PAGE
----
Forecast: What Extreme Weather Can Teach Us About Economics

Mark Buchanan. Bloomsbury, $24 (272p) ISBN 978-1-60819-851-1
Time to grapple with the stormy realities of an unbalanced marketplace, argues this scathing critique of economics-as-usual. Physicist and journalist Buchanan (The Social Atom) attacks what he thinks are the unrealistic assumptions of modern economics: that financial markets efficiently process all information; that humans make perfectly rational decisions; that market economies reliably find a placid equilibrium when freed from regulation. To understand the real economy of irrational mortgage bubbles, prolonged recessions, and split-second stock-market crashes, he contends, we must look to other sciences—meteorology, physics, cognitive psychology—for insights into the intrinsic instabilities of complex systems like the market. Buchanan’s case against mainstream free market economics, which takes aim at Nobel luminaries like Milton Friedman, Robert Lucas, and Gary Becker is a lucid, cogent one that reveals the shaky foundations of much overconfident theorizing and ill-conceived deregulatory policies. His brief for a new economics of nonequilibrium dynamics is less incisive; he does a good job explaining some conceptual underpinnings of the science of complexity, but since that approach relies on modeling chaotic markets with mysterious black-box computer simulations, it lacks the analytical clarity and catchiness of neoclassical economics’ simplistic theories. Still, Buchanan offers a compelling outsiders’ take on the hubris and failures of reigning economic orthodoxies. Agent: Lisa Adams, the Garamond Agency. (Mar.)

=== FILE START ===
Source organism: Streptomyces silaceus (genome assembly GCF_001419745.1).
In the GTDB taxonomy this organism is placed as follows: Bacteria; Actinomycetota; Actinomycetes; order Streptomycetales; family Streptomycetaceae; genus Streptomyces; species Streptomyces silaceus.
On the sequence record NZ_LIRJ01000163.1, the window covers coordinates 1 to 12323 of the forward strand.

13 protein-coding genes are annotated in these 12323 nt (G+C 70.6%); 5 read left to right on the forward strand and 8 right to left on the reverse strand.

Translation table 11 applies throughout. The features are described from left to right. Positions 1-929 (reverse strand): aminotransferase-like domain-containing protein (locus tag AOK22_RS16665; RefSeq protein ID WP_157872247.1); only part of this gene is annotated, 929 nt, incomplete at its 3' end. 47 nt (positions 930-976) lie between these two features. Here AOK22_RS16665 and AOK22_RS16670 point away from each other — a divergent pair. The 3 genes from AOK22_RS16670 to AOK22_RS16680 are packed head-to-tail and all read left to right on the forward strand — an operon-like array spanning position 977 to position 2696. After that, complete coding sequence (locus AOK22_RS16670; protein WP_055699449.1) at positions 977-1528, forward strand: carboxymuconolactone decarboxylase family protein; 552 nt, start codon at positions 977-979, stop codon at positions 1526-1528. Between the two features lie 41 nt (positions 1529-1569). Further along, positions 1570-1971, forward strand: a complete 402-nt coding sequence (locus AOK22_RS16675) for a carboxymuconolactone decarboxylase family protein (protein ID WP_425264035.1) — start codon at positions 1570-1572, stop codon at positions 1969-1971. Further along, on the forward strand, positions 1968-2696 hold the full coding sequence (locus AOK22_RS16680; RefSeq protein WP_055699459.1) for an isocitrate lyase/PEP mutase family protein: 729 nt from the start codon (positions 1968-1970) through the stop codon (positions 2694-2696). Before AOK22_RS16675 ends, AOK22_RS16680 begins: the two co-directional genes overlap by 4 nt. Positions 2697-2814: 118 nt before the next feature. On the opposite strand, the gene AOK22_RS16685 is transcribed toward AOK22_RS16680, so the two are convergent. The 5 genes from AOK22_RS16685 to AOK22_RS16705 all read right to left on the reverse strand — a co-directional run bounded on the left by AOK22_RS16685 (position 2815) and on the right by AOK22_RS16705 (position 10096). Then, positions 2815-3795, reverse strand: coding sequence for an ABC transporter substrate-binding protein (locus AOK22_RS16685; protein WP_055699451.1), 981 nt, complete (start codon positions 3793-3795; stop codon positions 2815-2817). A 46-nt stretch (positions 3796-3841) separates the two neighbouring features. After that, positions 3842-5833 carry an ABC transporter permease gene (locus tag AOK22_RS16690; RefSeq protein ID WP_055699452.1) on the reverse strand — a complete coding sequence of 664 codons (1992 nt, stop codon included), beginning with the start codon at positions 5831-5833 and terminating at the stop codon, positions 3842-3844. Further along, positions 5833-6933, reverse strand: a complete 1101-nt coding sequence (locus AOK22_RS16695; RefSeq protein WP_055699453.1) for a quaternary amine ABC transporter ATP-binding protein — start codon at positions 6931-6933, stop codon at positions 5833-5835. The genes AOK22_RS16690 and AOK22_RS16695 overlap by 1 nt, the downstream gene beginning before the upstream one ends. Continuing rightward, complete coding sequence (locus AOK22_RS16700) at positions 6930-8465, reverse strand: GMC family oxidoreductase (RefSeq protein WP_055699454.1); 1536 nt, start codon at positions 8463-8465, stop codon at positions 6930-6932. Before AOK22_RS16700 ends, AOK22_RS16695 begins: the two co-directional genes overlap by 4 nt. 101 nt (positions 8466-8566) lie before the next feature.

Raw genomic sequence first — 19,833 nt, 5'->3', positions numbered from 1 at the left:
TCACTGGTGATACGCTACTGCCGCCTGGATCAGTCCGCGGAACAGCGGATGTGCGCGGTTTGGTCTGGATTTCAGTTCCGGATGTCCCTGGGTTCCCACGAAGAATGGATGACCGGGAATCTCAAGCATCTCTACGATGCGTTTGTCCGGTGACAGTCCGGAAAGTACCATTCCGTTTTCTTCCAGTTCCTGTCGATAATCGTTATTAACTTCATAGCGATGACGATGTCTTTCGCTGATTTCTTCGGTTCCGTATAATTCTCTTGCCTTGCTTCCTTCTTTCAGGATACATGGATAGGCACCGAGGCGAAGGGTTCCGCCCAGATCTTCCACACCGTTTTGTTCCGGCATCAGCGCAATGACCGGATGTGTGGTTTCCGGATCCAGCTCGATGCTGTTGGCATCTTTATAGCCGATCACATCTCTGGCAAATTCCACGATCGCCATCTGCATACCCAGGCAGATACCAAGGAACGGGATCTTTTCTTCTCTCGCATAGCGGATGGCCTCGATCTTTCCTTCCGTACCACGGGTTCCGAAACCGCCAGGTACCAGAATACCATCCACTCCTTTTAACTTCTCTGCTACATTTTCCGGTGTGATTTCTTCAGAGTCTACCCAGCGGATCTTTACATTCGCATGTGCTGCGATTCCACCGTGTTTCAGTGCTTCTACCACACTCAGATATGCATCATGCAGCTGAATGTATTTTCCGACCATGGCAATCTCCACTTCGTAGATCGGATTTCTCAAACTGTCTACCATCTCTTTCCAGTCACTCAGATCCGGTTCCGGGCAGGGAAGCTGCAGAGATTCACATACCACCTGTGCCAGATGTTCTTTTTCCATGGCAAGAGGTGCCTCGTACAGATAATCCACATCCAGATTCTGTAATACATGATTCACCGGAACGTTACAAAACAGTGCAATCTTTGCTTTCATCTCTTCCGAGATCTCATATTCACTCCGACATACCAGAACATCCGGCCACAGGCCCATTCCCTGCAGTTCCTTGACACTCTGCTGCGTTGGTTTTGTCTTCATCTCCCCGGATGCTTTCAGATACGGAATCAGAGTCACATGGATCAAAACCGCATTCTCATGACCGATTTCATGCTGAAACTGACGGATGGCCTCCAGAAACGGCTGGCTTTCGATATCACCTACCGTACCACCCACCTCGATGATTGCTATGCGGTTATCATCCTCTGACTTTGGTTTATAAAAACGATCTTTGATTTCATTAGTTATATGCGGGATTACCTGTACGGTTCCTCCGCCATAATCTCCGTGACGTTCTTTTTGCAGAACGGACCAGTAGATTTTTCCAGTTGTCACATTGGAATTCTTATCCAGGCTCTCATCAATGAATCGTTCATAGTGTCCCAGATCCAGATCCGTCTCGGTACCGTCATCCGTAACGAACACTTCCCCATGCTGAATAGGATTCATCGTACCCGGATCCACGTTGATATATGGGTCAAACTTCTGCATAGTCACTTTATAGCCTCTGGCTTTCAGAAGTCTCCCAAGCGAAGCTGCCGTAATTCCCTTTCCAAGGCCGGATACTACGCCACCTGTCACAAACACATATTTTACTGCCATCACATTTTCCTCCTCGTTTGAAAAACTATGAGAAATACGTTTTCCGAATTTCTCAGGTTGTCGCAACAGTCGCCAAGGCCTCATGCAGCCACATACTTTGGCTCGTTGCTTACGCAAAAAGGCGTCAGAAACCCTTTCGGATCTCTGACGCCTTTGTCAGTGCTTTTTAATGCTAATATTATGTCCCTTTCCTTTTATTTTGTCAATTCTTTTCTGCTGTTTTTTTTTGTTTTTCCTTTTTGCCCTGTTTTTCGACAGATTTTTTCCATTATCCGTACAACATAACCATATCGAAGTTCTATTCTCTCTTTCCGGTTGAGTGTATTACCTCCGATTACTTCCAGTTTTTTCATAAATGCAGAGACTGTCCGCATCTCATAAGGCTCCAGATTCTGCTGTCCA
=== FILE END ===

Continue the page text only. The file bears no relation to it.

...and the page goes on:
Reviewed on: 12/03/2012
Release date: 03/26/2013
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